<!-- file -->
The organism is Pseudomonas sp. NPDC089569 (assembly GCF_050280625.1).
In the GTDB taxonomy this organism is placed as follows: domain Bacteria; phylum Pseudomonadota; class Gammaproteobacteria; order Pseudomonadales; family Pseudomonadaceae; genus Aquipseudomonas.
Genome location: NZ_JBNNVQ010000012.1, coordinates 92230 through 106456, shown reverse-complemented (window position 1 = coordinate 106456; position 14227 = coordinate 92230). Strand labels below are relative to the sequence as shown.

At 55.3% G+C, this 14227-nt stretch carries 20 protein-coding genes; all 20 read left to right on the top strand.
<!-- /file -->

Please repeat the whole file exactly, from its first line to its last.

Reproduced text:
The organism is Pseudomonas sp. NPDC089569 (assembly GCF_050280625.1).
In the GTDB taxonomy this organism is placed as follows: domain Bacteria; phylum Pseudomonadota; class Gammaproteobacteria; order Pseudomonadales; family Pseudomonadaceae; genus Aquipseudomonas.
Genome location: NZ_JBNNVQ010000012.1, coordinates 92230 through 106456, shown reverse-complemented (window position 1 = coordinate 106456; position 14227 = coordinate 92230). Strand labels below are relative to the sequence as shown.

At 55.3% G+C, this 14227-nt stretch carries 20 protein-coding genes; all 20 read left to right on the top strand.